TUNIS, (Reuters) – Tunisian election officials counted the votes today after the country’s first free election, 10 months on from the moment Mohamed Bouazizi set himself on fire in a protest that started the Arab Spring uprisings.
Most forecasts point to a moderate Islamist party emerging with the biggest share of the vote, an outcome that worries secularists and could be replicated in other Arab states when they hold their own post-Arab Spring elections.
Turnout in the vote, for an assembly which will sit for one year and draft a new constitution, was more than 90 percent — a mark of Tunisians’ determination to exercise their new democratic rights after decades of repression.
U.S. President Barack Obama said Tunisia’s revolution in January, which began with Bouazizi and ended with autocratic President Zine Al-Abidine Ben Ali fleeing abroad, had “changed the course of history.”
“Just as so many Tunisian citizens protested peacefully in streets and squares to claim their rights, today they stood in lines and cast their votes to determine their own future,” he said in a statement issued by the White House.
The suicide of vegetable peddler Bouazizi, prompted by despair over poverty and government harassment, provoked mass protests which ended Ben Ali’s 23-year grip on power.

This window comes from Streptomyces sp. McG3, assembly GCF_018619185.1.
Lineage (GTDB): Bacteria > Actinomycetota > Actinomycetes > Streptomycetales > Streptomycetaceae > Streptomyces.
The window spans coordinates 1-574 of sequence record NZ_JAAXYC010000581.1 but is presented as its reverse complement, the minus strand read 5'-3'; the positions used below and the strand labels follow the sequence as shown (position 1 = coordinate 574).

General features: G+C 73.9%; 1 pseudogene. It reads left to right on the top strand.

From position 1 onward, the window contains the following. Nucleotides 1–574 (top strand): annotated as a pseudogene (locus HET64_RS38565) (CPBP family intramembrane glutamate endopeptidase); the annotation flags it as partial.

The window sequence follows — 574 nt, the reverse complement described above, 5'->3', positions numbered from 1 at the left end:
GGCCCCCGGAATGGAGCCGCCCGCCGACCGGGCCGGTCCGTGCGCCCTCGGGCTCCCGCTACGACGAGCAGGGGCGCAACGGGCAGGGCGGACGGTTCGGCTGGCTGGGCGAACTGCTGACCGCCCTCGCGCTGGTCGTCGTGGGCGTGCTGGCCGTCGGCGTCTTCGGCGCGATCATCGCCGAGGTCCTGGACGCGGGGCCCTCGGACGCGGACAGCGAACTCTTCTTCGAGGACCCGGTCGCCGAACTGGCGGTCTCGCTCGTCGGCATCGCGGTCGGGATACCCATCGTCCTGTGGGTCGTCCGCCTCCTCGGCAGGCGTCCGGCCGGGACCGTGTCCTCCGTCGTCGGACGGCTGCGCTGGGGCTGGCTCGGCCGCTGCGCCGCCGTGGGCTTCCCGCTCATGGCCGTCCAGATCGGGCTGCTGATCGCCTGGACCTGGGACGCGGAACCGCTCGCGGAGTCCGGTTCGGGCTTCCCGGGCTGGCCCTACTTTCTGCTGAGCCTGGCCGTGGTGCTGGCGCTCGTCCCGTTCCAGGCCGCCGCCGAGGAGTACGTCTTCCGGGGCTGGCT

This in turn inspired uprisings in Egypt, Libya, Yemen, Syria and Bahrain which have re-shaped the political landscape of the Middle East and North Africa.
With an unexpectedly large number of ballot papers to count, election officials said it was likely to be Monday or even later before they have results to announce.
State radio reported that incomplete counts in two provincial cities, Sfax and Kef, had the Islamist Ennahda party in the lead. The Congress for the Republic, a leftist secular party, was in second place in Sfax and Ettakatol, another socialist group, was runner-up in Kef, the radio said.
Ennahda, citing its own, unofficial tally from votes cast by the large Tunisian diaspora, said indications were that it had done well. Overseas voting was held days before Sunday’s election.
“Ennahda was first in all the foreign polling stations,” its campaign manager, Abdelhamid Jlazzi, told a gathering of party workers. “We got more than 50 percent.”
Ennahda’s fortunes may have a bearing on Egyptian elections set for next month in which the Muslim Brotherhood, an ideological ally, also hopes to emerge strongest.
The 217-seat assembly Tunisians are electing will, as well as re-writing the constitution, choose a new interim government and set dates for parliamentary and presidential elections.
Western diplomats say Ennahda is unlikely to win a majority of seats in the assembly in its own right, forcing it to make alliances with secularist parties and therefore diluting its influence.
Ennahda’s leader Rachid Ghannouchi, who spent 22 years in exile in Britain, models his party on the moderate Islamist rule of Turkish Prime Minister Tayyip Erdogan.
He says his party will respect women’s rights and not try to enforce any personal morality code on Tunisians.
But the prospect of it winning a share of power still makes some people feel uncomfortable in Tunisia. It has secular traditions which go back to its first president after independence from France. He called the hijab, or Islamic head scarf, an “odious rag.”